Whether you’ve dealt with a lawsuit or not, you’ve probably seen them in enough movies and TV shows to have some idea what they are about. One of the longest, most expensive, and most important phases of a lawsuit is called “discovery,” which is exactly what it sounds like. In discovery, parties submit requests to each other to gain information and evidence to which they would otherwise not have access. They do so using discovery requests. This blog post discusses the forms that those requests may take, specifically within the context of proceedings in front of the Trademark Trial and Appeal Board.
Both trademark cancellations and oppositions have a discovery period in which the parties may serve discovery requests on one another. Once a party serves the other with requests, the receiving party will have 30 days to prepare and serve responses. Keep in mind that in order to give the receiving party time to respond, all discovery requests must be served at least 30 days prior to expiration of the discovery period.
Requests for Admissions
The first type of discovery request is called a request for admissions. This is the most straightforward type of request. The requesting party asks for the receiving party to either admit or deny certain statements or facts. While these requests are simple, they typically do not yield as much useful information as the other types of discovery requests, especially since the receiving party is not obligated to make any statements other than “admitted” or “denied.”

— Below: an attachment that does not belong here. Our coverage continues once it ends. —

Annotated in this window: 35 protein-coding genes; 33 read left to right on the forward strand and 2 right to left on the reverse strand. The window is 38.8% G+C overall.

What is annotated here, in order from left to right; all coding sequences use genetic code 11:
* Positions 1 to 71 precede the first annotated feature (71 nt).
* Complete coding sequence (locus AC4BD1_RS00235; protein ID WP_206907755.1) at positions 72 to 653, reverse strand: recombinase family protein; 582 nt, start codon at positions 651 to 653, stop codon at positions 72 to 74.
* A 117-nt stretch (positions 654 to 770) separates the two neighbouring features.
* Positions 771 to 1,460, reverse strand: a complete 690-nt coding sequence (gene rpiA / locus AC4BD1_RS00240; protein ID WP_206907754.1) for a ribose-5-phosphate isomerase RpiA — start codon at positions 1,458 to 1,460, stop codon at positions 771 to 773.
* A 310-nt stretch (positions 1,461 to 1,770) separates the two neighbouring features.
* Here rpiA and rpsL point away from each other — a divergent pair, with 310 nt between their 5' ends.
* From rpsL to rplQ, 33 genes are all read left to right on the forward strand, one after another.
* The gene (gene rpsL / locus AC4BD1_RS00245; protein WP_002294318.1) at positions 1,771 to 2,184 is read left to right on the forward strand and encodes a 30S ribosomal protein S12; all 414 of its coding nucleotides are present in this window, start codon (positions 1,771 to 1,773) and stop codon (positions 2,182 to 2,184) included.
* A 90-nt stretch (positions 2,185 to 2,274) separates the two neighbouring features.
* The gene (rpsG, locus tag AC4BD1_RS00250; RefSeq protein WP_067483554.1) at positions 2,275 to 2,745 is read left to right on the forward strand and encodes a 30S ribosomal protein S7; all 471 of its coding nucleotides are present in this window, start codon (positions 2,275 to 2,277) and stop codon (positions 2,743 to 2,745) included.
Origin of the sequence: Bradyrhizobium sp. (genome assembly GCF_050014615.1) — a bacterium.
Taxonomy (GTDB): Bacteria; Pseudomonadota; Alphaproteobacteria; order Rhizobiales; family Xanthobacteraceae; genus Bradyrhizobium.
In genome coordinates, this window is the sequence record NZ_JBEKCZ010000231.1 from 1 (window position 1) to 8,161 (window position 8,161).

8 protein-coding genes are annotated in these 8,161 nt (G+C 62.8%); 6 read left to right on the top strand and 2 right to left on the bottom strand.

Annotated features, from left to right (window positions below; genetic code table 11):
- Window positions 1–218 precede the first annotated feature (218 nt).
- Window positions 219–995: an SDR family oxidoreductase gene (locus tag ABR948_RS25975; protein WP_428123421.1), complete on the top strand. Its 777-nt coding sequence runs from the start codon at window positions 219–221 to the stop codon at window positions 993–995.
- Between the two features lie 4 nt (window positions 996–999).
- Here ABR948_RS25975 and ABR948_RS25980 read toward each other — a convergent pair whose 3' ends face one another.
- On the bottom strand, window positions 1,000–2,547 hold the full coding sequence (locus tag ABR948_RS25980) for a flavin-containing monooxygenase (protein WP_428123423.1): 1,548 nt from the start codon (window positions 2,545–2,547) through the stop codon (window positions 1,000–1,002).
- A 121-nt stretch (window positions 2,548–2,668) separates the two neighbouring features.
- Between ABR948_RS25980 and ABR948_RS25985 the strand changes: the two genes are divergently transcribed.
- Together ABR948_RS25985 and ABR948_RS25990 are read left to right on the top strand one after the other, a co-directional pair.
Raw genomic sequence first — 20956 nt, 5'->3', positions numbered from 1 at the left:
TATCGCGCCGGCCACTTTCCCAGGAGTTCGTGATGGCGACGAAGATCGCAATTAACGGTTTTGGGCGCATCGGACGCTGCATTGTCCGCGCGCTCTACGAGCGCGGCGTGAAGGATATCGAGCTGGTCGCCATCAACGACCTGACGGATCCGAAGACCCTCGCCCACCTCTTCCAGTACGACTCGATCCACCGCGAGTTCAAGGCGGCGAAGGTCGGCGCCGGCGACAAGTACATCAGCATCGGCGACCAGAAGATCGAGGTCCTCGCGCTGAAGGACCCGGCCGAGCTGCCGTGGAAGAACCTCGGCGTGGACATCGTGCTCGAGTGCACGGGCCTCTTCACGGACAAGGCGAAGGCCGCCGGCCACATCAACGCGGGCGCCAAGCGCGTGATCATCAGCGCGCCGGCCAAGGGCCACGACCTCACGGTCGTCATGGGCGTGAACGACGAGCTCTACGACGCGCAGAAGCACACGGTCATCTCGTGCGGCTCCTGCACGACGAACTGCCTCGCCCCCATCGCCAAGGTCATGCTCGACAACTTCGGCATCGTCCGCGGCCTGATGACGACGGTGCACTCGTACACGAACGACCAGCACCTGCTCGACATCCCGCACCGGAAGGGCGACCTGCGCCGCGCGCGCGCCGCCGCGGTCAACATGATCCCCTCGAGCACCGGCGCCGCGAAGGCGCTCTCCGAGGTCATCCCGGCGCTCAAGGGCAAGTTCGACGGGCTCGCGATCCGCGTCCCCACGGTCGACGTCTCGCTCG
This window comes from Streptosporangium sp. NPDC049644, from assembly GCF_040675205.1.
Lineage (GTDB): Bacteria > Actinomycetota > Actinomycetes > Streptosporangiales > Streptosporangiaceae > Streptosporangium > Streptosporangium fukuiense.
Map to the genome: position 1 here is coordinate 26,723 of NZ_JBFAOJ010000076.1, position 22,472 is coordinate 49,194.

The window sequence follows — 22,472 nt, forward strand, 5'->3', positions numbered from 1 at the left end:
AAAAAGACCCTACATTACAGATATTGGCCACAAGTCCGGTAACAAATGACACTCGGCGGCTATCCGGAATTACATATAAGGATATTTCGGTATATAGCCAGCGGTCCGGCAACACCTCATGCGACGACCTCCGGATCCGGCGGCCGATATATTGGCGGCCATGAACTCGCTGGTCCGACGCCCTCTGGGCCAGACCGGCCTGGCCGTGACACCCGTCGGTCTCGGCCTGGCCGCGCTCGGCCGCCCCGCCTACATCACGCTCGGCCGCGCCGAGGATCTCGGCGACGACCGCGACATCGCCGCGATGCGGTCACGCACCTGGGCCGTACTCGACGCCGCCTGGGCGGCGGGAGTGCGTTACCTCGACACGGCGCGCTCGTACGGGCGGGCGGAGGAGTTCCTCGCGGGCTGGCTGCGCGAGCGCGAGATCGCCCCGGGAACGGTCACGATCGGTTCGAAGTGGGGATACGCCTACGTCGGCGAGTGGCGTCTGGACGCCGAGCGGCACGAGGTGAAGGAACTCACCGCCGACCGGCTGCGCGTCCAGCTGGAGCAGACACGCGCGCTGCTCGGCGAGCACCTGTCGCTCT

This type of discovery request is where things begin to get more interesting. Interrogatories are questions for the receiving party. They can be used to ask for relevant dates, sales data, explanations of how or why a party made certain decisions, or anything that would be relevant to the claims made in either the Petition for Cancellation or Notice of Opposition. When used effectively, they can provide clarity and an understanding of the key facts in the case.
Requests for Production
This last type of discovery request is extremely useful and can yield crucial evidence for a case. Requests for production ask the recipient to turn over documents and other types of evidence (electronic and/or physical) that may be in a party’s control. Typically, these documents will relate to marketing, advertising, and sales data, although any relevant subject matter is potentially fair game for these requests. The types of things produced can vary a lot, but they commonly take the form of emails, invoices, spreadsheets, flyers, letters, and other types of documents and materials.
Need Assistance with Discovery?
If you are involved in trademark cancellation or opposition proceeding and are representing yourself, you should strongly reconsider. While you can describe these proceedings as “mini-lawsuits,” the procedures are very similar to those used in a civil suit. Like a civil suit, if you try to represent yourself, you will have a much lower chance of success. If you would like to speak with me, please feel free to call me at (480) 360-3499, email me at firstname.lastname@example.org, or complete the contact form found on this page to schedule your free initial consultation today. I look forward to speaking with you.